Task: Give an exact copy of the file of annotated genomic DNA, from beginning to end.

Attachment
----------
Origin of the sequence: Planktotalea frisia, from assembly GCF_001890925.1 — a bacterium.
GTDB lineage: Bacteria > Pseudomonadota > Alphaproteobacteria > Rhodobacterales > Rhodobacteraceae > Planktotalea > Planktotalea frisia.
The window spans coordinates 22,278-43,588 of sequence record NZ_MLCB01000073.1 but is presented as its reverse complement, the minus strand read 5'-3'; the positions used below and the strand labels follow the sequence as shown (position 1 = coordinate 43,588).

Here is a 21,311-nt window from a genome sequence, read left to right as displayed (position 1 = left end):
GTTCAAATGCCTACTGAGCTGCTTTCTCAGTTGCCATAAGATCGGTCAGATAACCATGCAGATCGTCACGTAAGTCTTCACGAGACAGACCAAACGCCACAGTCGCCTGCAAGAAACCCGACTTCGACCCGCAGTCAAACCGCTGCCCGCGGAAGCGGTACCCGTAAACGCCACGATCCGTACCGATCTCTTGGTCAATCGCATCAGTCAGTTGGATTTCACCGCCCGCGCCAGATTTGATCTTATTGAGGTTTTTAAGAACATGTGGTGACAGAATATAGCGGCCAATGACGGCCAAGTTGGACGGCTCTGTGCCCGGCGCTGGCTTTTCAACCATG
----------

Origin of the sequence: Planktotalea frisia, from assembly GCF_001890925.1 — a bacterium.
GTDB lineage: Bacteria > Pseudomonadota > Alphaproteobacteria > Rhodobacterales > Rhodobacteraceae > Planktotalea > Planktotalea frisia.
The window spans coordinates 22,278-43,588 of sequence record NZ_MLCB01000073.1 but is presented as its reverse complement, the minus strand read 5'-3'; the positions used below and the strand labels follow the sequence as shown (position 1 = coordinate 43,588).

Here is a 21,311-nt window from a genome sequence, read left to right as displayed (position 1 = left end):
GTTCAAATGCCTACTGAGCTGCTTTCTCAGTTGCCATAAGATCGGTCAGATAACCATGCAGATCGTCACGTAAGTCTTCACGAGACAGACCAAACGCCACAGTCGCCTGCAAGAAACCCGACTTCGACCCGCAGTCAAACCGCTGCCCGCGGAAGCGGTACCCGTAAACGCCACGATCCGTACCGATCTCTTGGTCAATCGCATCAGTCAGTTGGATTTCACCGCCCGCGCCAGATTTGATCTTATTGAGGTTTTTAAGAACATGTGGTGACAGAATATAGCGGCCAATGACGGCCAAGTTGGACGGCTCTGTGCCCGGCGCTGGCTTTTCAACCATG